Archaeology and the Information Age: A Global Perspective

By Paul Reilly; Sebastian Rahtz | Go to book overview

Foreword

This book is the first in the One World Archaeology series to derive from the Second World Archaeological Congress (WAC 2), held in Barquisimeto, Venezuela, in September 1990. Despite many organizational problems (Fforde 1991, p. 6), over 600 people attended the Inaugural Session of WAC 2, with more than 450 participants from 35 countries taking part in academic sessions, and additional contributions being read on behalf of many others who were unable to attend in person.

True to the aims and spirit of WAC 1 over three quarters of the participants came from the so-called Third and Fourth Worlds (see Fforde 1991, p. 7 for details) and the academics came not only from archaeology and anthropology but from a host of related disciplines.

WAC 2 continued the tradition of effectively addressing world archaeology in its widest sense. Central to a world archaeological approach is the investigation not only of how people lived in the past but also of how and why those changes took place which resulted in the forms of society and culture which exist today. Contrary to popular belief, and the archaeology of some 25 years ago, world archaeology is much more than the mere recording of specific historical events, embracing as it does the study of social and cultural change in its entirety.

Like its predecessor, this Congress was organized around major themes. Several of these themes were based on the discussion of full-length papers which had been circulated previously—or were available to be read at the Congress itself—to all those who had indicated a special interest in them. Other sessions, including one dealing with an area of specialization defined by period and geography and another focusing on a particular form of agricultural practice, were based on oral addresses, or a combination of precirculated papers and lectures.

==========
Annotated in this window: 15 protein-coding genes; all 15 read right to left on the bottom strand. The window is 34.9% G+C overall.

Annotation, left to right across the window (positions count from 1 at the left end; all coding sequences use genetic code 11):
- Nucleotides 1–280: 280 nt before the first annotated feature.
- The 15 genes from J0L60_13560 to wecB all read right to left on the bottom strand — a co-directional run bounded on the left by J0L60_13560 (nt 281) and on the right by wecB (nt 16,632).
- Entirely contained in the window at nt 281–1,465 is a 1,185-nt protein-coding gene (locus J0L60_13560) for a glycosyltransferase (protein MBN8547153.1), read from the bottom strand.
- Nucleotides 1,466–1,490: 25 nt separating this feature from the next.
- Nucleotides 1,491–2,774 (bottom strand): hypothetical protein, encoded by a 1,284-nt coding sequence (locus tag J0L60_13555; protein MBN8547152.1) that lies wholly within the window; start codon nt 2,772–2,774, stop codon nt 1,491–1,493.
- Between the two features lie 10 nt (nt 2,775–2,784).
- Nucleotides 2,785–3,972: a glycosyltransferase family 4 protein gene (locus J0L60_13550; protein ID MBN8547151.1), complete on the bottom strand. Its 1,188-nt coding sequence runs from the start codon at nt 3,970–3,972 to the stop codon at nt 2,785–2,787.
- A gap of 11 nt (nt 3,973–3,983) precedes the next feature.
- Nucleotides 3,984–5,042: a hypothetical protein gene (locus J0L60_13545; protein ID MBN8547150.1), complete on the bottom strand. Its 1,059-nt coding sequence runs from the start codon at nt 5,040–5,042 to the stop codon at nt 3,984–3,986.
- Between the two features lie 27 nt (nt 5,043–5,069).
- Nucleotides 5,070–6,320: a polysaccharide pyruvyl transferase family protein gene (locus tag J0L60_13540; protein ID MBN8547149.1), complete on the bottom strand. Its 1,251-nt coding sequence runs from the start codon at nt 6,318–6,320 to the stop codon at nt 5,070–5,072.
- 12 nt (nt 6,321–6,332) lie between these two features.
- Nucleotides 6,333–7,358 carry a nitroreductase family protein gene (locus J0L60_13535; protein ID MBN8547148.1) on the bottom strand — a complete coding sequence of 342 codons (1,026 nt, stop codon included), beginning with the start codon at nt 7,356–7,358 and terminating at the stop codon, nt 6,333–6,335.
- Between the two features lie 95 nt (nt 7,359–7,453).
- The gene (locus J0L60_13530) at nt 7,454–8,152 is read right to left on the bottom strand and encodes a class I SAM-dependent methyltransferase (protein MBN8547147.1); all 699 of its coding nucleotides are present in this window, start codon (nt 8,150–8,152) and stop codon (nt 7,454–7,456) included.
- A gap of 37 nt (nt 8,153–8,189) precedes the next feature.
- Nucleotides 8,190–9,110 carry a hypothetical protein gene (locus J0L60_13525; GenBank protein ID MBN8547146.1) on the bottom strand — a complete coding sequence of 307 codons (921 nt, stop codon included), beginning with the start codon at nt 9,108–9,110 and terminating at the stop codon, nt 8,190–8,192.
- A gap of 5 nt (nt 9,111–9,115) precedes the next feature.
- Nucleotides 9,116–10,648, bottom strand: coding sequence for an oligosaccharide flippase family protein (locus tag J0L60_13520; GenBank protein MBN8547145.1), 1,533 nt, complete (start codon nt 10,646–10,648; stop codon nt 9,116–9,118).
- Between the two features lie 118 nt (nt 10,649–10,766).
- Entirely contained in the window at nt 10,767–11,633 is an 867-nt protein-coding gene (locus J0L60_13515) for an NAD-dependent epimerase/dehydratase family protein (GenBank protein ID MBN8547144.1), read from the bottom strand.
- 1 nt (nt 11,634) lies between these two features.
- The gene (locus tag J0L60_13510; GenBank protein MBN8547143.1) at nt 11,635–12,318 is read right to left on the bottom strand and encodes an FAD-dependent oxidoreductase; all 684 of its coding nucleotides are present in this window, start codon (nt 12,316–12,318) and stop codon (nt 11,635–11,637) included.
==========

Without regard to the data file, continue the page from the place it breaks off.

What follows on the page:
Archaeology and the Information Age: a global perspective results from discussions over five mornings, organized by Paul Reilly and Sebastian Rahtz, of the three volumes of precirculated papers which they had published prior to September 1990. Following the Congress—held only one year ago—the two organizers selected certain of the papers for inclusion as chapters in this volume, and authors were given time for revision and updating of their contributions in the light of discussions at WAC 2. The speed of publication of Archaeology and the Information Age represents considerable effort and careful planning since 1988 when this WAC theme was first envisaged.

I should admit at this point that, as an academic educated in the middle and late 1950s within anthropology and archaeology in the UK, I was—until the above decision in 1988—almost entirely computer-illiterate. To my teenager household I was an object of despair as I struggled to get on terms with word processing; to my Departmental colleagues I was clearly of a different generation. Yet, my first years of research were coterminous with the ‘new archaeology’ and its emphasis on quantitative analysis and model building; indeed, several of my earliest published assertions were supported by chi-squared tests and similar statistics. Subsequently—through my archaeological professional career—it has seemed obvious to me that

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Archaeology and the Information Age: A Global Perspective
Table of contents

Table of contents

  • Title Page iii
  • Foreword vii
  • Contents xiii
  • List of Colour Plates (Between Pp. 104 and 105) xix
  • Preface xxi
  • References 75
  • Visualization 79
  • References 93
  • References 121
  • References 171
  • Analysis 175
  • References 272
  • Communication 311
  • References 321
  • Index 385
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